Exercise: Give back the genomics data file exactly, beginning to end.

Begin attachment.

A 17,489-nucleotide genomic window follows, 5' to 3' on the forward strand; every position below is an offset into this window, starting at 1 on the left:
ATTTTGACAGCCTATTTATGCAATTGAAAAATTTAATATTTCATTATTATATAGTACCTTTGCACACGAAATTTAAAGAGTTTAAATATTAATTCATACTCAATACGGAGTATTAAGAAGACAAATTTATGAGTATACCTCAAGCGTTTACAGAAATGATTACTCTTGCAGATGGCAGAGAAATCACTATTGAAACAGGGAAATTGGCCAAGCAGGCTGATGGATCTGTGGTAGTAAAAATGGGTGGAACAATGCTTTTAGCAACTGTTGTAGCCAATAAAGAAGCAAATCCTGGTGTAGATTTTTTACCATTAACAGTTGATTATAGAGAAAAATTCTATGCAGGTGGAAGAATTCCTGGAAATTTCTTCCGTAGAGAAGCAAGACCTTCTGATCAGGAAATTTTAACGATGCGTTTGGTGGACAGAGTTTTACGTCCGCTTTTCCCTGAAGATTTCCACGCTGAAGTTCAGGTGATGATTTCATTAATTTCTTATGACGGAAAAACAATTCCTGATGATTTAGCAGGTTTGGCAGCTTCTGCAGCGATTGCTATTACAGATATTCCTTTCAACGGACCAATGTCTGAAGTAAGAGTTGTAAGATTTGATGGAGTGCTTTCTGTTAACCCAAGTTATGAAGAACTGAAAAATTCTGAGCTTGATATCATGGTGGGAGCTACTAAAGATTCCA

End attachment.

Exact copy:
A 17,489-nucleotide genomic window follows, 5' to 3' on the forward strand; every position below is an offset into this window, starting at 1 on the left:
ATTTTGACAGCCTATTTATGCAATTGAAAAATTTAATATTTCATTATTATATAGTACCTTTGCACACGAAATTTAAAGAGTTTAAATATTAATTCATACTCAATACGGAGTATTAAGAAGACAAATTTATGAGTATACCTCAAGCGTTTACAGAAATGATTACTCTTGCAGATGGCAGAGAAATCACTATTGAAACAGGGAAATTGGCCAAGCAGGCTGATGGATCTGTGGTAGTAAAAATGGGTGGAACAATGCTTTTAGCAACTGTTGTAGCCAATAAAGAAGCAAATCCTGGTGTAGATTTTTTACCATTAACAGTTGATTATAGAGAAAAATTCTATGCAGGTGGAAGAATTCCTGGAAATTTCTTCCGTAGAGAAGCAAGACCTTCTGATCAGGAAATTTTAACGATGCGTTTGGTGGACAGAGTTTTACGTCCGCTTTTCCCTGAAGATTTCCACGCTGAAGTTCAGGTGATGATTTCATTAATTTCTTATGACGGAAAAACAATTCCTGATGATTTAGCAGGTTTGGCAGCTTCTGCAGCGATTGCTATTACAGATATTCCTTTCAACGGACCAATGTCTGAAGTAAGAGTTGTAAGATTTGATGGAGTGCTTTCTGTTAACCCAAGTTATGAAGAACTGAAAAATTCTGAGCTTGATATCATGGTGGGAGCTACTAAAGATTCCA